This becomes clear in Matthew 25 where the peoples of the world are judged, not on what they believed, but on what they did. The sheep—those on the right of the Son of Man—cared for the hungry, the thirsty, the stranger, the naked, and the imprisoned. Because they acted this way, Jesus said they were blessed by the Father. The goats, on his left, did no such thing and they were cursed.

I honestly don’t claim to know what this all might mean in terms of eternity, but this I know: people following the teachings of Jesus will be more interested in blessing the poor than in shaming or blaming them. We are called to compassion.

Peace, LaMon

A Morning Walk

Last night I read a sonnet in Malcolm Guite’s After Prayer: New Sonnets and Other Poems. It is in a series of sonnets on the images George Herbert used in his wonderful poem Prayer (1). The poem can be found in George Herbert: 100 Poems, selected and edited by Helen Wilcox.

The image for this sonnet was “heaven in ordinary”. Guite’s poem was beautiful. It helped me write this haiku:

with the light of Christ
heaven in ordinary
shines through creation

Then this morning after writing in my journal, I went for a walk after writing. Before I left, I prayed that I would see some of that divine light shining during my walk. Returning home, I wrote this haiku:

windy november ground
covered in dead wet leaves…
promise of new life

May you see the divine light in your life today!

As always feel free to share my meditations with friends. Anyone can become a follower and receive these in you email inbox. Just click on the appropriate icon–near the bottom, I think 🙂

Simon Weil on Loving God

Recently I have been reading in Love in the Void: Where God Finds Us edited by Laurie Gagne. It contains some of the writings of Simon Weil with a bit of commentary. Weil talks about how we can learn to love God and how it must begin in a mediated way. Only at a later stage may we experience an unmediated connection to God. I think she may be correct. But whether the analysis is accurate or not, I believe she is certainly right about three ways we can love God, as she says, in a veiled way.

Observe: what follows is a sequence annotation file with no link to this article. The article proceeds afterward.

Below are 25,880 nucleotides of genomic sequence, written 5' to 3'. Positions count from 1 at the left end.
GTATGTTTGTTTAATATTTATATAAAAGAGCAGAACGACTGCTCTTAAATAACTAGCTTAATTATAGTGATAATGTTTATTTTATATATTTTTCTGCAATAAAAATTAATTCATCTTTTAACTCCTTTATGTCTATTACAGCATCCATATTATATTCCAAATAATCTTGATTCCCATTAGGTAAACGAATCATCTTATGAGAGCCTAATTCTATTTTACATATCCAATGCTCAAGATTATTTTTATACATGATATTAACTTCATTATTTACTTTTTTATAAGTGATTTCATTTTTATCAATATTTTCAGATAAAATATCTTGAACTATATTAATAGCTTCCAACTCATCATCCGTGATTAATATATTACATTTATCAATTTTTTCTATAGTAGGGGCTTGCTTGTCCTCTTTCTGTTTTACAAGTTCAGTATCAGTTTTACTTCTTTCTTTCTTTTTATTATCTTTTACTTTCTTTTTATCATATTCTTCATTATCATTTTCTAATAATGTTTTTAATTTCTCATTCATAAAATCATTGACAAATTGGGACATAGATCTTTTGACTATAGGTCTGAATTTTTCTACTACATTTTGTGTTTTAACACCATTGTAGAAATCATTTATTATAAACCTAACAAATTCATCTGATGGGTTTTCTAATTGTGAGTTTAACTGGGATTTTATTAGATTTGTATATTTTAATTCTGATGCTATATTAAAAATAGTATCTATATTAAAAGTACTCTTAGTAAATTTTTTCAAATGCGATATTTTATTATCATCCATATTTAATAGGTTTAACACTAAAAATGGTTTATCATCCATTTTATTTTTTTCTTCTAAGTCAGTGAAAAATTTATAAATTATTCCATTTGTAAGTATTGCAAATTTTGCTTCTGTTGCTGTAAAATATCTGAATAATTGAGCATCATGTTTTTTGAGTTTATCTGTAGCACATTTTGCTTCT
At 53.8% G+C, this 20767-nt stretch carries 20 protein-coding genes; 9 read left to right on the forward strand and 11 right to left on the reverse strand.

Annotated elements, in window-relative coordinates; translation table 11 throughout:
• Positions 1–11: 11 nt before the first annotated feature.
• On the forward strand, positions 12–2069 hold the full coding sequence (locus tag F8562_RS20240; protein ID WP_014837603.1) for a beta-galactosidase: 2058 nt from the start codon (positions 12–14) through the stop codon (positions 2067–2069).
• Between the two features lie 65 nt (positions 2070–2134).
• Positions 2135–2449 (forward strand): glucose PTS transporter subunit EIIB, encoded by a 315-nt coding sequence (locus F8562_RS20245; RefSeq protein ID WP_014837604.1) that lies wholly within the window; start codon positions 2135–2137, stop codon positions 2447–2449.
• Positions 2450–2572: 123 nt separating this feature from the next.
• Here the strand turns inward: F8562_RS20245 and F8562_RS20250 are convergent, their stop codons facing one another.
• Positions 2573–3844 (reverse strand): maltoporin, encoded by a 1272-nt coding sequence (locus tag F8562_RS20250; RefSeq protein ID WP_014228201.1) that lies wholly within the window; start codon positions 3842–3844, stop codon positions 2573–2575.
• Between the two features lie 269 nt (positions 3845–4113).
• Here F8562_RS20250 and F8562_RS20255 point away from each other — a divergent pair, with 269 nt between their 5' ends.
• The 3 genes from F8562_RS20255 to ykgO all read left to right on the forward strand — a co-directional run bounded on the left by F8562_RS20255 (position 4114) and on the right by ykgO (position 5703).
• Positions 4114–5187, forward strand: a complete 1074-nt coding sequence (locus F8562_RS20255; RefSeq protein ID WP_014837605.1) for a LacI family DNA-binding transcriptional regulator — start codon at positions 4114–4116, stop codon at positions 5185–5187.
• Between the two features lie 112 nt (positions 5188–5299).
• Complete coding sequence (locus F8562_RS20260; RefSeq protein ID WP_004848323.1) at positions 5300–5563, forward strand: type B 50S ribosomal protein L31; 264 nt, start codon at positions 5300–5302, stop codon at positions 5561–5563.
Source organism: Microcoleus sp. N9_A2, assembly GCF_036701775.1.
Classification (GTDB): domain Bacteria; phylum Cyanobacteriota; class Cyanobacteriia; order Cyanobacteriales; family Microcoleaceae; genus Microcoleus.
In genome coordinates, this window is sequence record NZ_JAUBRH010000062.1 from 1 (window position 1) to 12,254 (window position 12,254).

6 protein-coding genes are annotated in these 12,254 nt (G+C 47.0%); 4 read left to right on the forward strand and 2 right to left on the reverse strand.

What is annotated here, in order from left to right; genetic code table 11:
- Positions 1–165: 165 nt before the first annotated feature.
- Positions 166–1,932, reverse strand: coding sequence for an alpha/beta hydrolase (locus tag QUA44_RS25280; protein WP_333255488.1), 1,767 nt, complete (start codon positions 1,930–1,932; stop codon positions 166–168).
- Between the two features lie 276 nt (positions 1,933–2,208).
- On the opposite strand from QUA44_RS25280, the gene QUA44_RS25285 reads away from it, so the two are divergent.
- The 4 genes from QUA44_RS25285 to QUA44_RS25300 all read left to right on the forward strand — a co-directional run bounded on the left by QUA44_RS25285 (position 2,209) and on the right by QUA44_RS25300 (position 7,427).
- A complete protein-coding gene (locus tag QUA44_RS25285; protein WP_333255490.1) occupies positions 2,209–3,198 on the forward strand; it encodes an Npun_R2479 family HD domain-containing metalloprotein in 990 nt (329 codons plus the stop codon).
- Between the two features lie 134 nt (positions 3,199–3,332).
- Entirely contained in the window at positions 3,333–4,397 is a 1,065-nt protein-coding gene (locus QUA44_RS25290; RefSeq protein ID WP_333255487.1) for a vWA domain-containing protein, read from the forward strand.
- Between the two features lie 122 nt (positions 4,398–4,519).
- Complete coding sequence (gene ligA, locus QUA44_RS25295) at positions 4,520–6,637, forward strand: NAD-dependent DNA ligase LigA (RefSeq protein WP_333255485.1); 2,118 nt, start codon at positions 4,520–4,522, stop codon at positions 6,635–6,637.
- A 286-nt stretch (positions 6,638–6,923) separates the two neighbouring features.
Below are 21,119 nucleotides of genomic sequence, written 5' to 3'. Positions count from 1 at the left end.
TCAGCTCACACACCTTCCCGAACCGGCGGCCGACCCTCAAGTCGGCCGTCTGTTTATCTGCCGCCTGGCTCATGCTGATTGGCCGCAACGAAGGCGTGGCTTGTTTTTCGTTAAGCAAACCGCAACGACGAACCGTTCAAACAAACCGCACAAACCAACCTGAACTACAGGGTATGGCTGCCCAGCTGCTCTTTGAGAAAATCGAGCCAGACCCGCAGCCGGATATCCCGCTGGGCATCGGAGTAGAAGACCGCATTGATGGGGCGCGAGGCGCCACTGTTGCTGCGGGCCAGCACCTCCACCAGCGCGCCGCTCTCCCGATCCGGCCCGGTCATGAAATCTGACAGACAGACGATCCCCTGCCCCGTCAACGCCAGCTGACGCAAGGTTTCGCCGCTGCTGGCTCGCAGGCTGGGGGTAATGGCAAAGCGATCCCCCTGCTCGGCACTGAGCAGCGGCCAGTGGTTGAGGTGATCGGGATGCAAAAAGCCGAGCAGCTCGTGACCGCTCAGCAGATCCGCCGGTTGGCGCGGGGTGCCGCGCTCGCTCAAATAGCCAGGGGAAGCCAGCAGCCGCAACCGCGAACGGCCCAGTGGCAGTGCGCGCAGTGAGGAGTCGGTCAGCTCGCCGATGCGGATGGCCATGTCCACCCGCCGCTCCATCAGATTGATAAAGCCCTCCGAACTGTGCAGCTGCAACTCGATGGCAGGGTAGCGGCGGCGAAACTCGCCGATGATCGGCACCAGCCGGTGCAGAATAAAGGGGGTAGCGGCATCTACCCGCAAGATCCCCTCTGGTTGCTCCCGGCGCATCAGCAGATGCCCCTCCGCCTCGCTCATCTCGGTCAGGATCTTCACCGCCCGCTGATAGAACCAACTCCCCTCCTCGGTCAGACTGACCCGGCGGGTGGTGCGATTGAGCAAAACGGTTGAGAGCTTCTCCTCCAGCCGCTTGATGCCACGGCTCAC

I have written three haiku that summarize her thoughts. Perhaps they will help you find a path or way into God’s presence:

we love God
in religious ritual…
love sanctified

we love God
in nature’s simple beauty…
love awestruck

we love God
in our neighbor’s needfulness…
love obedient

May we all grow in the love of God. As always, feel free to share this with others you think would appreciate it. And your comments may help me to walk the paths better. I’ve not yet arrived at the end of the journey.

Peace, LaMon

Human Giftedness

Recently I have turned again to Thomas Traherne’s Centuries. In #342, he wrote that God gave us “an eye to behold Eternity and the Omnipresence of God, that [we] might see Eternity, and dwell within it; a power of admiring, loving, and / prizing, that seeing the beauty and goodness of God, [we] might be united to it forever more” 132f.

The “eye to behold” may be our intuition or, perhaps more likely, our imagination. This is comparable to St. Paul’s insistence that we must consider or reckon our selves as dead to sin and alive to God, in union with Christ Jesus (Romans 6:11).

Our imagination can lead us to God or away from God! If we live our lives as though there were no God, then that is likely what our life will look like. Conversely, if we live our lives as though in God’s presence, we may ‘see’ God all around us. There is nothing wrong with training ourselves to see things a certain way–especially if that way is full of goodness and beauty.

human giftedness:

holy imagination

always seeing God

Like a gift for music which will atrophy if unused, so this human birthright may fade away if we never use it looking for God.

As always, if you like this, feel free to share it with friends, and perhaps encourage them to sign up to receive it in their email inbox.

Peace,

LaMon

Ecclesiastes Haiku

Recently I decided to read through the Book of Ecclesiastes and write haiku that captures it’s thought. It begins in verses 1-11 with an almost numbing melancholy. Creation seems to be, for the writer, an unending cycle of meaninglessness.

life is meaningless

begins Ecclesiastes–

weariness is the norm

Today perhaps we can appreciate this view in light of pandemic, injustice, and race riots. Disease and violence return like months of the year. But Jesus rescues me from this debilitating worldview. Ecclesiastes expected nothing new, but Jesus brought a fresh breeze from God, that cleanses the staleness of our inner rooms if we will but open the windows of our souls. It is a cleansing that renews my hope for a better day, a better world. It enables me to speak confidently for compassion, justice, and reconciliation.